Here is a healthy recipe post to break up the streak of heavy meal posts. I saw a recipe for a shaved brussels sprouts salad in an issue of Womens Health a few months ago, and it reminded me of the La Grande Orange Cafe version that I love so much. I had to try it! Here is the recipe as adapted from my favorite magazine:
1 oz toasted Marcona almonds, sliced (I forgot to add them when I took the photo below)
1/4 cup shaved parmesan or manchego cheese
1/4 C extra-virgin olive oil
2 T water
2 T sherry or red wine vinegar
1 t dijon mustard
1 T finely minced shallot
2 t honey
1/4 t salt
1/4 t black pepper
Whisk together all vinaigrette ingredients until well blended.
Using a mandolin or food processor with a slicing disk, shave the sprouts and radicchio.
Toss the sprouts and radicchio with the apple and dressing until evenly coated. Divide among plates, and top each with almonds and cheese.
Hopefully the lighting in your kitchen won’t leave that awful yellow-green tinge on your food the way it does in the above photo! I swear it looks much tastier in person.
Also, note that the dressing recipe makes WAY more than you need for the salad, but that’s okay because it’s delicious as leftovers. Just store it in the fridge and give it a good whisk when you’re ready to use it again. Brussels are so good raw or cooked, but raw is best when shaved or peeled…pain as it may be to prep them that way.
I can’t say enough how much I love those sun-dried tomatoes from Trader Joe’s. I use them in everything – salads, omelettes, sandwiches, vegetable dishes, you name it! I found a great recipe in an issue of Womens Health magazine for a sun-dried tomato pesto last year and finally got around to making it in January …and now I’m finally getting around to writing about it. Here’s the recipe:
1. Place the sun-dried tomatoes in a small bowl, cover with hot water, and let soak for 10 minutes, or until softened. Drain and reserve the liquid.
2. Place the sun-dried tomatoes in a food processor (a blender works just fine too). Add the walnuts and garlic and process briefly to combine. Add the whole tomatoes, parsley, oregano or basil, cheese, and oil and process until smooth. Add just enough of the reserved tomato soaking liquid to form a paste; process again until smooth.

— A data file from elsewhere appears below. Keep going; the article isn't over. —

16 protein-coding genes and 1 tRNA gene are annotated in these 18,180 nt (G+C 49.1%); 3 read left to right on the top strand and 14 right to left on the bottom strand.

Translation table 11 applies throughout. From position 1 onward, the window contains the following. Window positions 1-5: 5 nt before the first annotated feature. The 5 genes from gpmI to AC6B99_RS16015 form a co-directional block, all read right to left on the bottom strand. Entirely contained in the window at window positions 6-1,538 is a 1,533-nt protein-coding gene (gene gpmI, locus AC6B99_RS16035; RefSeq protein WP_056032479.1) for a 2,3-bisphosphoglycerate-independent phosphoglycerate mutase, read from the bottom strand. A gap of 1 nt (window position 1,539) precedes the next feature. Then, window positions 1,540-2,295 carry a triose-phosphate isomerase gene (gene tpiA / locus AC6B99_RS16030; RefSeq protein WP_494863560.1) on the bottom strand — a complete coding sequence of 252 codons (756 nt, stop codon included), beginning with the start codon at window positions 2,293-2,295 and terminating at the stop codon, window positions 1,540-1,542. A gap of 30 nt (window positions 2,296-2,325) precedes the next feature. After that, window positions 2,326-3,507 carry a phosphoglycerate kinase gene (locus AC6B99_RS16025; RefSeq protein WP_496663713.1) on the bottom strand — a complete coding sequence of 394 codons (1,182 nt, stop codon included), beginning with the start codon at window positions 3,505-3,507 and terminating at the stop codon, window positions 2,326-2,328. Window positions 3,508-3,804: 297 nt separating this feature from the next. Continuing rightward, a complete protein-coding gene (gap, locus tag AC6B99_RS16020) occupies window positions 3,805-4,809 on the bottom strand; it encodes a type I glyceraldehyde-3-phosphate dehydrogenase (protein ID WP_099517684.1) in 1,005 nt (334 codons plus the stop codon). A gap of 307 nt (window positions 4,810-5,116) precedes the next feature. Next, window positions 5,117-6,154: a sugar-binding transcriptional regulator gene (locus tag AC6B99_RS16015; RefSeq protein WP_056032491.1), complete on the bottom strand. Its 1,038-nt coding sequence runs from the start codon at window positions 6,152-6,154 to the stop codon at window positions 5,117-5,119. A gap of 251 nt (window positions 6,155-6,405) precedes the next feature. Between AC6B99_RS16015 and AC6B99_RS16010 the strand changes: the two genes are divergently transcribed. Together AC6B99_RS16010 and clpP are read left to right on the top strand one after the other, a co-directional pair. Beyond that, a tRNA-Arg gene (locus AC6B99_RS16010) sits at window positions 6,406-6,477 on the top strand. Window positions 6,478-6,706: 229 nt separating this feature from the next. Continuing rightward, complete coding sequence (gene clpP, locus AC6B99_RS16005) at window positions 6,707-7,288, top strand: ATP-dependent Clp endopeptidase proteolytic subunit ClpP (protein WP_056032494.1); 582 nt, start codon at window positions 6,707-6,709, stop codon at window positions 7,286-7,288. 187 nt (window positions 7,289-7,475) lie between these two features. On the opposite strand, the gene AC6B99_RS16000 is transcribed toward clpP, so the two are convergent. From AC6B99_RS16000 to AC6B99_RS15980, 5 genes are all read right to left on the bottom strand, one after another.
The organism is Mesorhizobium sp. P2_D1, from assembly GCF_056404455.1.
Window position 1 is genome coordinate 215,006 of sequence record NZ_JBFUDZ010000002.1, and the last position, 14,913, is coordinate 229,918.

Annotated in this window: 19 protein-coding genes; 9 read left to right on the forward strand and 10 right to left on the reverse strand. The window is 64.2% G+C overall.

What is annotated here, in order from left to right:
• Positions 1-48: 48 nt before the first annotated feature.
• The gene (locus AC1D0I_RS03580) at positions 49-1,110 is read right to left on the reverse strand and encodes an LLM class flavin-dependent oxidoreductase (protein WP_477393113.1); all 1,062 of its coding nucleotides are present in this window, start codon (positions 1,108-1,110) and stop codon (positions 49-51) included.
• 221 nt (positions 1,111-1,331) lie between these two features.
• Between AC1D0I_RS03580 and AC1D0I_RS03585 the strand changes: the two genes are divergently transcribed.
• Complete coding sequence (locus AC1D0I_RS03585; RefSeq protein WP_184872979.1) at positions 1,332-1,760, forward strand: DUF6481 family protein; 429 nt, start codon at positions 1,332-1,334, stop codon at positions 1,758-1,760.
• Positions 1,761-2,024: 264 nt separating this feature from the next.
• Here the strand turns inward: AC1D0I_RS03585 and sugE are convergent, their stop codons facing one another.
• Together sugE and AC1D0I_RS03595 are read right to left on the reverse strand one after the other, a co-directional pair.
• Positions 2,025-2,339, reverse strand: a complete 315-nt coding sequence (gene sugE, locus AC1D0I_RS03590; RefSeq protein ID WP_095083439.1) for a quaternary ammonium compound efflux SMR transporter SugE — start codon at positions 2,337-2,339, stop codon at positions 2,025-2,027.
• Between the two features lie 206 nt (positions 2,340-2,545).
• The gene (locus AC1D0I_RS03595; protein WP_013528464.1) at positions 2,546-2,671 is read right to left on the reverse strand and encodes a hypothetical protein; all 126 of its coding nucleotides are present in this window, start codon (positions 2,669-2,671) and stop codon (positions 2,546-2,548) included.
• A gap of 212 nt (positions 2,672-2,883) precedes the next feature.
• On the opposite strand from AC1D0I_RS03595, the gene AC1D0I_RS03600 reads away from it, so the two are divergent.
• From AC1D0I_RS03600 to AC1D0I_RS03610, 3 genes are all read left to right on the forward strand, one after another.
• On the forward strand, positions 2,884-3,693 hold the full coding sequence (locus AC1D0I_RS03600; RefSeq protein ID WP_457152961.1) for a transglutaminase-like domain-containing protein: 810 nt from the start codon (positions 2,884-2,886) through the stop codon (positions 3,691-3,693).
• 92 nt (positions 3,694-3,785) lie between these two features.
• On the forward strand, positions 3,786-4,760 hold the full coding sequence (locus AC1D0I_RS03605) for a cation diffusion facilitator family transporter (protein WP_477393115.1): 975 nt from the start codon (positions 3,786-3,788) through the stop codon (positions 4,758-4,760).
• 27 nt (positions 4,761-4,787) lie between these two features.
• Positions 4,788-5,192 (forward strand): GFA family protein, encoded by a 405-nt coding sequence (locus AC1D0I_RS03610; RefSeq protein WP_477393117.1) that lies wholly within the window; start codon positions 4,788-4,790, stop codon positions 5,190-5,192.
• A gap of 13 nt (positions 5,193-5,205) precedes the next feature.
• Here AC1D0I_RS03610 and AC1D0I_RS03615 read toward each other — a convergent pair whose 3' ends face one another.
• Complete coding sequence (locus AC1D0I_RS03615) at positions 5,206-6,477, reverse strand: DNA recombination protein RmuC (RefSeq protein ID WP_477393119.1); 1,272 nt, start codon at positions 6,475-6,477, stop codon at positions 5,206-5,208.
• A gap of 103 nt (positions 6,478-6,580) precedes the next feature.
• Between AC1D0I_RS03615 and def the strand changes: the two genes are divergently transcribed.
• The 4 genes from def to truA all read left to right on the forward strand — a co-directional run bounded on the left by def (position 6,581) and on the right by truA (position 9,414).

To make the pasta and shrimp:
3. Prepare the pasta according to package directions. Drain and place in a serving bowl.
4. Meanwhile, heat the oil in a large nonstick skillet over medium heat. Add the onion and cook, stirring frequently, for 5 minutes, or until softened. Add the bell pepper and cook, stirring frequently, for 5 minutes, or until softened. Add the shrimp and cook, stirring, for 3 minutes, or until the shrimp are opaque. Sprinkle with the black pepper and salt.
5. Place in the bowl with the pasta and top with the pesto. Toss well to combine.
I really hate prepping shrimp, so I don’t make shrimp dishes very often. The de-veining process is so tedious and… well, gross. I mean really, is there nothing worse than pulling a string of poop out of a dead animal that you are about to then eat? I will say that it was so worth it at least for this recipe. I loved this dish probably more than the last shrimp dish I made (also found in Womens Health).
If I have somehow managed to not destroy your appetite with that last sentiment and you are thinking about making this, note that the pesto can be tightly covered and stored for up to 2 weeks in the refrigerator or up to 4 months in the freezer. You can put the pesto in ice cube trays, freeze them, and thaw the cube for use as the perfect individual-sized portion of pesto for a plate of pasta!
Back to food, my favorite thing. I found this recipe in an issue of Women’s Health and made it for dinner a couple weeks ago.
According to the article, the fat in the bacon helps you absorb the antioxidant lutein from the spinach. I’m always hesitant to make things with bacon, as I cringe when I see the actual stripes of fat I’m ingesting. I used reduced sodium turkey bacon when I made this, which is a lot lower in fat than regular bacon. Hopefully, I still got a good amount of lutein absorption!
Click here to view the recipe online. If you decide to make this, I highly recommend using half an onion. The recipe calls for a full onion, but the ration of onion-to-other-stuff was just absurd when I made this and I ended up throwing most of the onion away.